How to start a product development process
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Product development is one of the most important—if not the most important—aspects of a business. Without it, there’s nothing to sell and no point in having a business in the first place. And even if you already have a solid product, you should still dedicate a significant amount of resources to new products to diversify your offerings and increase your chances of success.
Product development 101
Product development includes all the steps to take a product from concept to market. This includes identifying market needs, researching the competition, conceptualizing solutions, developing product roadmaps, building the product, etc.
Product managers are the strategic visionaries behind product management, but many teams are involved in the process, from design and UI/UX to marketing and manufacturing. Bringing a product to market requires everyone.
If the product development process seems overwhelming, don’t worry—an visual collaboration application like Lucidspark can help you organize the process from concept to reality. Customizable templates like the product vision board or the product requirements document (PRD) make it easy (and less intimidating) to get started.
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The product development process
The stages of product development aren’t rigid and change with the market, but here are our general recommendations for a well-rounded product development process:
The first step to creation is ideation. It seems simple at first glance, but it’s often the hardest part. No matter how bright your team is, ideation can be difficult without an organized approach. Brainstorm, analyze current products, or conduct surveys. Search for inspiration in creative places—you never know when you may discover the next big idea.
Research market trends
After you come up with a great idea, you’ll need to conduct market research to make sure it’s as good of an idea as you think. It’s easy to feel deflated if you discover it’s not, but don’t give up. Consider revisiting one of your other ideas from the first step.
To make this step easier, try not to get attached to your ideas.
A solid plan will set you up for success in the prototyping phase. You’ll want to consider all aspects of the product and plan them out before you take it to a manufacturer.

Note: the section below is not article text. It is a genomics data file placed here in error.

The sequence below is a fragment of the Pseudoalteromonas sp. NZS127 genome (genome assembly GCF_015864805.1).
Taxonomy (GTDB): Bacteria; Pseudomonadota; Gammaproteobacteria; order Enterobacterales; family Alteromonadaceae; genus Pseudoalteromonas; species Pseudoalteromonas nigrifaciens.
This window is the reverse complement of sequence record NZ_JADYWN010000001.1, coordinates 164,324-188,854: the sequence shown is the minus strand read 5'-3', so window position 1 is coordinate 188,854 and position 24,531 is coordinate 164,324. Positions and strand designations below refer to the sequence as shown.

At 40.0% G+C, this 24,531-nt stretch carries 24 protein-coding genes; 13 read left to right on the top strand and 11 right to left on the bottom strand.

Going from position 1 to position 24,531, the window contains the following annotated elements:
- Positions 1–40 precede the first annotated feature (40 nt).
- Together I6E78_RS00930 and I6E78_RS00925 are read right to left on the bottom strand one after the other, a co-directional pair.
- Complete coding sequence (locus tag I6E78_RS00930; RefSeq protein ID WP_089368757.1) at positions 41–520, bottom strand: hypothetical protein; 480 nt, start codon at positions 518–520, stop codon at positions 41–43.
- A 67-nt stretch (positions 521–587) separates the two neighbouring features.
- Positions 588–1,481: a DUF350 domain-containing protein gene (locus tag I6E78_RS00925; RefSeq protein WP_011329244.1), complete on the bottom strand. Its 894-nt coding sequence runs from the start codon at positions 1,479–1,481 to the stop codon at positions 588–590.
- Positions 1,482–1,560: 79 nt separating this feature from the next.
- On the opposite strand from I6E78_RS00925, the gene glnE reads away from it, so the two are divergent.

For example, let’s say you’ve come up with an ingenious idea for a water bottle. It’s self-cleaning, stays cold, and infuses water with electrolytes. You’d want to think through several questions in this phase. What does it look like? How does it open? How big is it? What’s it made of? How will it be packaged? Is it portable? And this is just a start!
It’s finally time to take your product from idea to reality. After you’ve made a plan, you’ll need to start approaching manufacturers (or, if you’re a substantial business, come up with how you’ll manufacture the product yourself). The manufacturer is responsible for producing the minimum viable product (or MVP).
The MVP is vital because it acts as a data-gathering mechanism. You can give it to customers to test, then gather feedback about what works and what needs improvement. Take your time with this process—there’s nothing wrong with creating several prototypes to test with many customers before building at scale. You’ll have a much better result in the end, and it is cheaper than producing an item that doesn’t sell.
Build the chain
Also known as sourcing, this is the step to determine the process from manufacturing to shipping. You’ll need to determine suppliers and manufacturers, how to store your product, and how your products will ship from the manufacturer to you or your storage facility. Then, test your assumptions. For example, is it cheaper and more reliable to have a product built elsewhere and shipped to you? Or would it be better overall to have a manufacturing facility closer to your storage facility?
Once you have a basic plan, you’ll need a backup plan. Manufacturers routinely run into issues, and if your primary manufacturer can’t produce your product, you can’t make money. Build a contingency plan for each aspect of your supply chain.
You probably have an idea of what your product should cost, but you’ll need to take a deep dive into the data to make a final decision. Consider the actual cost of goods sold (COGS) and your profit margin when deciding your ultimate retail price. This can tricky because more costs are often involved than you may initially realize. Create a spreadsheet to break down every expense, from raw materials to shipping costs, storage costs, and manufacturing fees. Consider how taxes will factor into your overall costs. You may also wish to compare manufacturing options to lower your COGS and create a more significant margin. There’s a delicate balance to strike because you’ll need to generate a healthy profit while also creating a competitive product that customers can afford.
Get started with Lucidspark
After you’ve made it through these stages, congratulations—it’s time for launch!
Your team will need help staying organized and aligned throughout every step of the product development process. Lucidspark offers dozens of templates, features, and tools to optimize collaboration and alignment so you can make your best ideas a reality.
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